Though a late partner to some of the regional alliances that are defining Central American integration, Costa Rica has been a strong and outspoken member that will continue to play a critical role in ensuring these pacts unite the region on a sound footing.

“Costa Rica," Luís Guillermo Solís Rivera told TBY, “is one of the most open economies in the world." Currently partnered with 2.5 billion people through its 14 free trade agreements, the country is acutely aware of the benefits of a well-integrated economy. As the Costa Rican economy continues to reach new levels of development, it is renewing its commitment to regional integration with the long-term goal of forming mutually beneficial partnerships and becoming a leader in the region.

Costa Rica's most important regional alliance is arguably its participation in the Central American Integration System (SICA). Created by the Protocol of Tegucigalpa in December 1991, the SICA's founding members were Guatemala, El Salvador, Honduras, Nicaragua, Costa Rica, and Panama. Belize and the Dominican Republic joined in 2000 and 2013, respectively, and Brazil, Mexico, Chile, China, Spain, Germany, and Japan are observers. The goal of SICA is to achieve the Central American goals of peace, liberty, democracy, and development through collaboration and sustainable decision-making. It includes a host of committees that represent different interests (including business, labor, and indigenous populations) that want to find solutions to regional problems and advance shared interests. Some of the key issues facing SICA are regional security, strengthening the fiscal system, and working toward a regional system of economic and social justice. In recent years, it has started creating new linkages with global powers; in 2014, for example, India hosted an 18-member SICA delegation to discuss trade and information technology connections between the two regions.

Costa Rica's participation in SICA has not always been without conflict. For example, it is not a member of the Parlacen, SICA's parliamentary body, because of its belief that the latter is an overly bureaucratic organization that offer scant benefits in return for its high costs. In early 2016, President Solís chose to take a step back from SICA over conflicts over how best to deal with Cuban migrants, after more than 6,000 of them were stranded in Costa Rica in 2015 when Nicaragua, Belize, and Guatemala closed their borders. In addition to institutional gridlock, Costa Rican officials had also been irritated by the lack of resources dedicated to regional issues within the organization. After meetings with regional presidents in July 2016, Solís announced he was satisfied with the proposed reforms and rejoined the regional body. Beginning in January 2017, Costa Rica will assume the pro-tempore presidency of SICA, and Solís will doubtless continue working to strengthen and reform it.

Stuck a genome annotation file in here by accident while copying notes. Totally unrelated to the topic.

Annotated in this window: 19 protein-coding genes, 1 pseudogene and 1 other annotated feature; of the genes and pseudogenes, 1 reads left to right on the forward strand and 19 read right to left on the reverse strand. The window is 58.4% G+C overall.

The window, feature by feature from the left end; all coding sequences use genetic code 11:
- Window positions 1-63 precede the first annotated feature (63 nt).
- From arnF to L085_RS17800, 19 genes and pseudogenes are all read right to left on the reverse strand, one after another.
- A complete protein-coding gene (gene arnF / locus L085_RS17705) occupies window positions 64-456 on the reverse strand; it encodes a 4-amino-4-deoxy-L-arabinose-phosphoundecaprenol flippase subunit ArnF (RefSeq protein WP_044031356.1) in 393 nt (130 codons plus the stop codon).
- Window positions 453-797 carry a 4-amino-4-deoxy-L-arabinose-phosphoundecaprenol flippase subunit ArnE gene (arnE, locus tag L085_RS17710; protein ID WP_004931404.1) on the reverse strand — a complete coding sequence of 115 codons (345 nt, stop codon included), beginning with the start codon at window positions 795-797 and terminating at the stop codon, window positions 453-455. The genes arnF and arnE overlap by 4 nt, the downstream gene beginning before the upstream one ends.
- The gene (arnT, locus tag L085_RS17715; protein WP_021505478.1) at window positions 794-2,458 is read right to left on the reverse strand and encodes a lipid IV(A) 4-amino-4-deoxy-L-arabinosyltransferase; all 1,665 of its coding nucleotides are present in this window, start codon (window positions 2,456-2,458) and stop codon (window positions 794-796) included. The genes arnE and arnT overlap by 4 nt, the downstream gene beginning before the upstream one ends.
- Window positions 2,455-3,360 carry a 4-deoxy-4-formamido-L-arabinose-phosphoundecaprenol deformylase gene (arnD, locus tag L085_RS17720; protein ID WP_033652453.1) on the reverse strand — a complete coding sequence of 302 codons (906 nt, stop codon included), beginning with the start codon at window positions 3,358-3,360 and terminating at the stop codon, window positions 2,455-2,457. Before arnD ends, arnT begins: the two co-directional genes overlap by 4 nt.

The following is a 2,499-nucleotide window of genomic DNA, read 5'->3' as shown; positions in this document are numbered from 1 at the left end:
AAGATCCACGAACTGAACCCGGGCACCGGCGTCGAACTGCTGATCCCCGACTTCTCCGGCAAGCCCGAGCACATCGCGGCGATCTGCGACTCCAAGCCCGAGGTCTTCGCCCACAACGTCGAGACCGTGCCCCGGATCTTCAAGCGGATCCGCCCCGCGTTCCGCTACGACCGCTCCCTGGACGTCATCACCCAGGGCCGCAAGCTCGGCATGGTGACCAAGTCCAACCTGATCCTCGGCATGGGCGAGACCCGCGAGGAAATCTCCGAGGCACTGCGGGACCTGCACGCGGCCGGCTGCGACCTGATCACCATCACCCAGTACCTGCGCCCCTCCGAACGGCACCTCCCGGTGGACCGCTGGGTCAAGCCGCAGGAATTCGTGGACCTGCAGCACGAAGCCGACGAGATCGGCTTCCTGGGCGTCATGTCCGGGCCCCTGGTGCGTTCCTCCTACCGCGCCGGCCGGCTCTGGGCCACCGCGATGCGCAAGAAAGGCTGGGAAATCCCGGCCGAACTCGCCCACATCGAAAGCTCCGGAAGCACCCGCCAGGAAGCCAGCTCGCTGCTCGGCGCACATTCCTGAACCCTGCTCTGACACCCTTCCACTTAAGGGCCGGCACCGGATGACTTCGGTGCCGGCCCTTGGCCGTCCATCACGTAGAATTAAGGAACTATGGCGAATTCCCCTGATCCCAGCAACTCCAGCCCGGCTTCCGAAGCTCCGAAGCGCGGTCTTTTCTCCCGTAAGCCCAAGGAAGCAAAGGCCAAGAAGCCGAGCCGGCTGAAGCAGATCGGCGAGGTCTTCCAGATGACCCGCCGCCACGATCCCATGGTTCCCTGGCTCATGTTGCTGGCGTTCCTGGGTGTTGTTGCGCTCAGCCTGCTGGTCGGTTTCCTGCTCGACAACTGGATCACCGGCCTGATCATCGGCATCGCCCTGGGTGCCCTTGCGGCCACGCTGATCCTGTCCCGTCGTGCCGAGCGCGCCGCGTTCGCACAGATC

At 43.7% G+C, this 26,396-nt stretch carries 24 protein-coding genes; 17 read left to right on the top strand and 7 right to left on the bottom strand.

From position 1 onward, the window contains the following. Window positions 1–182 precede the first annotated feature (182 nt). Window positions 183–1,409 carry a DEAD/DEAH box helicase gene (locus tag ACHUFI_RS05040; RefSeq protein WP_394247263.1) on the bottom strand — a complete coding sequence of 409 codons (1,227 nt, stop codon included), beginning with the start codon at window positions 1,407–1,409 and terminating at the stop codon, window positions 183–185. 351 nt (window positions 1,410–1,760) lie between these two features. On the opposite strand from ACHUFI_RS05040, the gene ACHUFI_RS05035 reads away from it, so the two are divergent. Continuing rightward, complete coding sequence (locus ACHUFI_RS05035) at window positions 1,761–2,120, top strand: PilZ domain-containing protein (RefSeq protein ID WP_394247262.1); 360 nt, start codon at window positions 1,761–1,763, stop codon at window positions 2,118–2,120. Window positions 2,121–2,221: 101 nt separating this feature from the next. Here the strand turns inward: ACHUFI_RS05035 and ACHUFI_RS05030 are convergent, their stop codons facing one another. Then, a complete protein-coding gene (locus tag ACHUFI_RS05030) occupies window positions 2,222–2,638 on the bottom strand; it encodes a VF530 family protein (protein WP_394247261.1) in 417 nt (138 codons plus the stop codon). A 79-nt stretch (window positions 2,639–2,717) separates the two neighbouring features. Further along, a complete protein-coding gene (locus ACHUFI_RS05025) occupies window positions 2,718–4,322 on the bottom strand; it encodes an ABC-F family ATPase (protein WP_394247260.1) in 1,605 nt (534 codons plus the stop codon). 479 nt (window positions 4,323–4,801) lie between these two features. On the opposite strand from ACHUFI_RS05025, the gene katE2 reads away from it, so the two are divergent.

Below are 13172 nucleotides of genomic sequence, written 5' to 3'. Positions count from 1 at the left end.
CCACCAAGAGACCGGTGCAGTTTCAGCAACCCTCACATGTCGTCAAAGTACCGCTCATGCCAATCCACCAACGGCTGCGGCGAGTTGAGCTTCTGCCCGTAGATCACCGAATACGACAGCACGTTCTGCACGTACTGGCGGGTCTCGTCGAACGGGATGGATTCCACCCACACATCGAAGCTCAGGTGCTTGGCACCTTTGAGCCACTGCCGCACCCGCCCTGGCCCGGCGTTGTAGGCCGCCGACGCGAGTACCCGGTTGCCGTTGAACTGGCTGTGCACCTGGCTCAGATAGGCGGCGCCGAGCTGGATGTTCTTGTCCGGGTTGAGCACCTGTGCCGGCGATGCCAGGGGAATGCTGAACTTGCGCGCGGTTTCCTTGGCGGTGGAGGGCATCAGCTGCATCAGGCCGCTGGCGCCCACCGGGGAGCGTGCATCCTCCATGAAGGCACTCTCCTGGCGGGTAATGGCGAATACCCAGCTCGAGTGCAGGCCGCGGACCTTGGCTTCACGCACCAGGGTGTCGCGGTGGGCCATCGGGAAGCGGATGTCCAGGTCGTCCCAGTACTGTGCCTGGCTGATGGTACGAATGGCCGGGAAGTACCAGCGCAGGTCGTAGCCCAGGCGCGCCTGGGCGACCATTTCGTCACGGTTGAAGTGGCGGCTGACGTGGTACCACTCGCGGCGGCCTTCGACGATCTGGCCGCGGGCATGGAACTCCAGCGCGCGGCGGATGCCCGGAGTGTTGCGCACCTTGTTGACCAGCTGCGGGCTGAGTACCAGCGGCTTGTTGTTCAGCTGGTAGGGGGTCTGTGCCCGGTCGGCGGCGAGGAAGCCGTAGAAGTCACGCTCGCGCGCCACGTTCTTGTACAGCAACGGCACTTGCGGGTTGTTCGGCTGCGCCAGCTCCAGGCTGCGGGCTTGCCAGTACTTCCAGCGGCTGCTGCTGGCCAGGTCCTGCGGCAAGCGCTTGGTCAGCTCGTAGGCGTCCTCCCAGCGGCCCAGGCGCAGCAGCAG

Costa Rica is also looking into the possibility of membership in two key global organizations: the Pacific Alliance and the Organization for Economic Cooperation and Development (OECD). Of the two, OECD membership appears the more likely in the short term. Costa Rica's government has been aggressive about its interest in joining the 35-member organization. “Costa Rica approached the ECD seven years ago," Minister of Foreign Trade Alexander Mora told TBY. “Since then, it has embarked upon a process with six main phases. Costa Rica's reputation and capabilities have shown that the country, as a pioneer in cutting-edge policy, has an immense potential to contribute to the OECD." The OECD formally invited Costa Rica to begin the accession process in 2015, and it is currently in the fourth of six stages in this process—the completion of which is currently one of the government's top trade priorities. Mora, for one, is hopeful this will result in improvements to Costa Rica's trade platform, and President Solís shares this optimism, noting that Costa Rica is ahead of OECD standards in certain regards: “[The process is] progressing well thus far… the organization is happy, advances have been significant, and there are areas in which Costa Rica is far beyond what might be expected of a country our size with an economy as relatively vulnerable. In clean energies, for example, we exceed the OECD."

The Pacific Alliance, a Latin American trade bloc comprised of Chile, Colombia, Mexico, and Peru, is another regional association Costa Rica is considering entering. More explicitly focused on free trade than the OECD, the Pacific Alliance includes provisions that allow for eased travel and the integration of stock exchanges. Currently a candidate country in the process of attaining full membership, Costa Rican industry has expressed some concerns about joining. One possible barrier to entry is Costa Rica's fiscal deficit; as Solís explained, “If we do not have the financial sustainability that the alliance requires, we cannot make the most of the advantages an FTA has to offer, nor can we compensate for the negative effects that these agreements can have upon certain sectors of the economy." Manuel Antonio González Sanz, Minister of Foreign Affairs and Worship, concurred, telling TBY, “We are still interested in becoming full members of the Alliance… however, we do have concerns and we also have other problems that need to be addressed first." With a government that understands the benefits of increased regional integration, membership appears likely within the next few years, but Costa Rica is well aware of the importance of a stable domestic foundation that will allow new regional agreements to work for it as well.